The reception was also a reason for celebration, as it marked the refurbishment of the William Blades Library. This space, which is located inside the original reading room of the library, is a close replica of Blades’ study in Surrey. Improvements have been made on both a functional and aesthetic level, ultimately enabling us to offer a new historic location for our visitors to use. Conveniently, it also helps towards our central mission to preserve the heritage of print – The Blades Library, after all, is another lasting relic of the man who filled the surrounding bookcases.

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No drinks allowed in the William Blades Library.

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Before departure, guests were invited to print their own keepsakes on an Adana printing press. These small commemorative cards were a physical reminder of the work achieved by members of the team, as well as what was a very enjoyable evening for all in attendance.

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Congratulations also goes to Theatre Manager, Mikey Palmer, who celebrated his 10th anniversary of work at the Foundation on the same night.

The Museum of Typography, Chania, Crete

This week we have a guest article from one of our library volunteers, Heather Jardine. Heather recently visited the Museum of Typography in Crete. Here are a few words about the experience. 

We were lucky enough to be on holiday in Crete earlier this month and therefore took the opportunity to visit the Museum of Typography. Opening hours are restricted during the winter months but pre-booked appointments can be made; Maria, to whom no thanks can be enough, opened the museum especially for us and gave us an excellent personal guided tour.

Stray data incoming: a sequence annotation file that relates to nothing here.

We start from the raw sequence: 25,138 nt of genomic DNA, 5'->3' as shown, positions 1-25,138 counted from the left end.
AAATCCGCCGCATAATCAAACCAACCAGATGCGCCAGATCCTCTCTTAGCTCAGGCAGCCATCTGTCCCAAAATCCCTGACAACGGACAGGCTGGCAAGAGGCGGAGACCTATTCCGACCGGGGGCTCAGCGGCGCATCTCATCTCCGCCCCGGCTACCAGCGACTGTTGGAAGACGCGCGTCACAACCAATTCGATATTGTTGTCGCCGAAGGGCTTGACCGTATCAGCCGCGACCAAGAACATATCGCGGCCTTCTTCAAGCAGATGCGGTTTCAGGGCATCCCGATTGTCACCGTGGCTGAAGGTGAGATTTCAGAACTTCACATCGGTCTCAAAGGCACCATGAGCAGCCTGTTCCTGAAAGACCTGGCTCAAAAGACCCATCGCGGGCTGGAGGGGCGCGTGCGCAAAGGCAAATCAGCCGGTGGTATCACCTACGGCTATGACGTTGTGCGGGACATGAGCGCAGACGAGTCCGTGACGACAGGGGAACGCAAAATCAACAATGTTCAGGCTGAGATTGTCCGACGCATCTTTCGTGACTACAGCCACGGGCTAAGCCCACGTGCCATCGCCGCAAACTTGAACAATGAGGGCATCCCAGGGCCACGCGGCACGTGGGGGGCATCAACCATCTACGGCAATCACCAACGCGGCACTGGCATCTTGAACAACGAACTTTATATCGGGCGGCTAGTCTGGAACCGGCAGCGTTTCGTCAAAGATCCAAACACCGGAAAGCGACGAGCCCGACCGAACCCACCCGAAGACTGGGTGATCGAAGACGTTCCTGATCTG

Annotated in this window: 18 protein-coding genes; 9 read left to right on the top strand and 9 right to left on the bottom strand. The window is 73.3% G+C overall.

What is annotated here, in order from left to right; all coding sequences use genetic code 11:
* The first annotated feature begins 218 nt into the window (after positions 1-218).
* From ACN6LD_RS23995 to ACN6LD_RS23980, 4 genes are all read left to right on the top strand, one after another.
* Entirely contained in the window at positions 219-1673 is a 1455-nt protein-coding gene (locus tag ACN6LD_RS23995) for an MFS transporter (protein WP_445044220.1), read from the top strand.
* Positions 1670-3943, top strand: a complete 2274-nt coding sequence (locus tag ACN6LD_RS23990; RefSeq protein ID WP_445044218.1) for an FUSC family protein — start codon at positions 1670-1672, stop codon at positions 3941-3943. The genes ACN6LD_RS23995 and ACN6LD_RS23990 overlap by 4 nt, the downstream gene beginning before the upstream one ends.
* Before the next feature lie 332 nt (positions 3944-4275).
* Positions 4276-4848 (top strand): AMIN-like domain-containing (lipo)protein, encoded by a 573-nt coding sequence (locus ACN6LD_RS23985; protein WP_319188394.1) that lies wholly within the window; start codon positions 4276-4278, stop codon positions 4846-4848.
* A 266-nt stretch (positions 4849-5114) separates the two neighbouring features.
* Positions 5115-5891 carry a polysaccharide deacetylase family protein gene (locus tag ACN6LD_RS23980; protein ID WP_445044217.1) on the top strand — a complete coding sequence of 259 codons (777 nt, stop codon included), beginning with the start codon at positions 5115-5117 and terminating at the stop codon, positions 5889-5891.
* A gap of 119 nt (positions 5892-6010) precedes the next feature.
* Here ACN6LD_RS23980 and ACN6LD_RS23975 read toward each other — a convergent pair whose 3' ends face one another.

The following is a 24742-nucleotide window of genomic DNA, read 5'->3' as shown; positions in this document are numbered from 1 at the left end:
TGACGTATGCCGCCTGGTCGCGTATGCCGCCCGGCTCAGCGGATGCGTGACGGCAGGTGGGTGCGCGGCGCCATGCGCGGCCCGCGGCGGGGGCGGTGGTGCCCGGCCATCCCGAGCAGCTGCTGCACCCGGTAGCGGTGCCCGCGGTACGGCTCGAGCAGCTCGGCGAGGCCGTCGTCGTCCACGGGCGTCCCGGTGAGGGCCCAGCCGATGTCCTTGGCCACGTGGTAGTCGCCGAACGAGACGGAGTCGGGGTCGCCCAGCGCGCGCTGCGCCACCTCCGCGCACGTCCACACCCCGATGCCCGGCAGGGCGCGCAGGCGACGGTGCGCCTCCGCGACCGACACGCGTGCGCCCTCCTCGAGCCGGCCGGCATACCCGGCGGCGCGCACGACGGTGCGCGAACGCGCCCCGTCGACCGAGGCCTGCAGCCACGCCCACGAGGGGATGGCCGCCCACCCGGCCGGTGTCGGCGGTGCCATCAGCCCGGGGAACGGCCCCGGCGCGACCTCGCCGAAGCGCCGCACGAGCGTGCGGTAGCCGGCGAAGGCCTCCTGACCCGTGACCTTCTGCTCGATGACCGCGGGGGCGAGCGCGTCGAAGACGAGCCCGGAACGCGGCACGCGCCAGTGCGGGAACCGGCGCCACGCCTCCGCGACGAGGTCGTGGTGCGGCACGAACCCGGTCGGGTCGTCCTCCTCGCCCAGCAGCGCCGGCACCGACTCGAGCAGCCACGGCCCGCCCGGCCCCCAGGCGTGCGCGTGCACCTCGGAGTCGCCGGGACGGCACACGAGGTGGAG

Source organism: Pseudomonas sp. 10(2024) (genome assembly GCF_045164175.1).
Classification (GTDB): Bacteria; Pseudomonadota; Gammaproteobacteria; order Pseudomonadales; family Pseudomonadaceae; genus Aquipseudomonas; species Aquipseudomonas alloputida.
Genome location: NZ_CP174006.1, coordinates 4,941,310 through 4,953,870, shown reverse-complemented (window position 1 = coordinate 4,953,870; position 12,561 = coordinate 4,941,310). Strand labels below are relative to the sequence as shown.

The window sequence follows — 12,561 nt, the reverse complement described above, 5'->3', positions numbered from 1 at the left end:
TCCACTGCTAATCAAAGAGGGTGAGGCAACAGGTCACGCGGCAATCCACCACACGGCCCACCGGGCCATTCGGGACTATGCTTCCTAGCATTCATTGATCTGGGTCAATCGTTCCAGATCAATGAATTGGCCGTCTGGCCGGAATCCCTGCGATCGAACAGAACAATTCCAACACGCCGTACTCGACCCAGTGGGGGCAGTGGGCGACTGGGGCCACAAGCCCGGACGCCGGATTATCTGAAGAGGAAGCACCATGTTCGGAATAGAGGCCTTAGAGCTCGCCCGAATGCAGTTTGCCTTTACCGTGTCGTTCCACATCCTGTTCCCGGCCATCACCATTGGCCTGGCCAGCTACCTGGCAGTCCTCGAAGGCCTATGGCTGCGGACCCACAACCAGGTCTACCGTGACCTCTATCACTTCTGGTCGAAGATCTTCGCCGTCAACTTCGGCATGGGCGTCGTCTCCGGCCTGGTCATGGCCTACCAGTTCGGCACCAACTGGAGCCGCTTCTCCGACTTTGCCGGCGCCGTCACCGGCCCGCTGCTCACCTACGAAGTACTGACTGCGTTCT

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The museum is housed in a modern unit on a light industrial estate; it may not have the architectural charm of the St Bride Foundation building, but it has a great deal more light and space. There is therefore room enough to keep and display a great deal of printing machinery of all kinds, some of it enormous. The museum is supported by the local newspaper Haniotika Nea, and initially shared the same premises. This close link with industry means not only that the museum is supported financially but also that it feels like a collection of working tools.

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All of the exhibits are clearly labelled and many are accompanied by photographs or video of the machinery in use; almost all are presented free-standing, so that you can wander round and look at them from all angles. It is very hands-on; there is very little that you cannot touch and practical demonstration is encouraged. Visitors print (and perforate) their own tickets, for example.

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There is a room dedicated to presentations and functions and the museum does a lot of work with local schools, as well as book launches and the like. The museum is 10 years old this summer and is planning a programme of events to celebrate its birthday, as well as a further extension with the opening of a new room.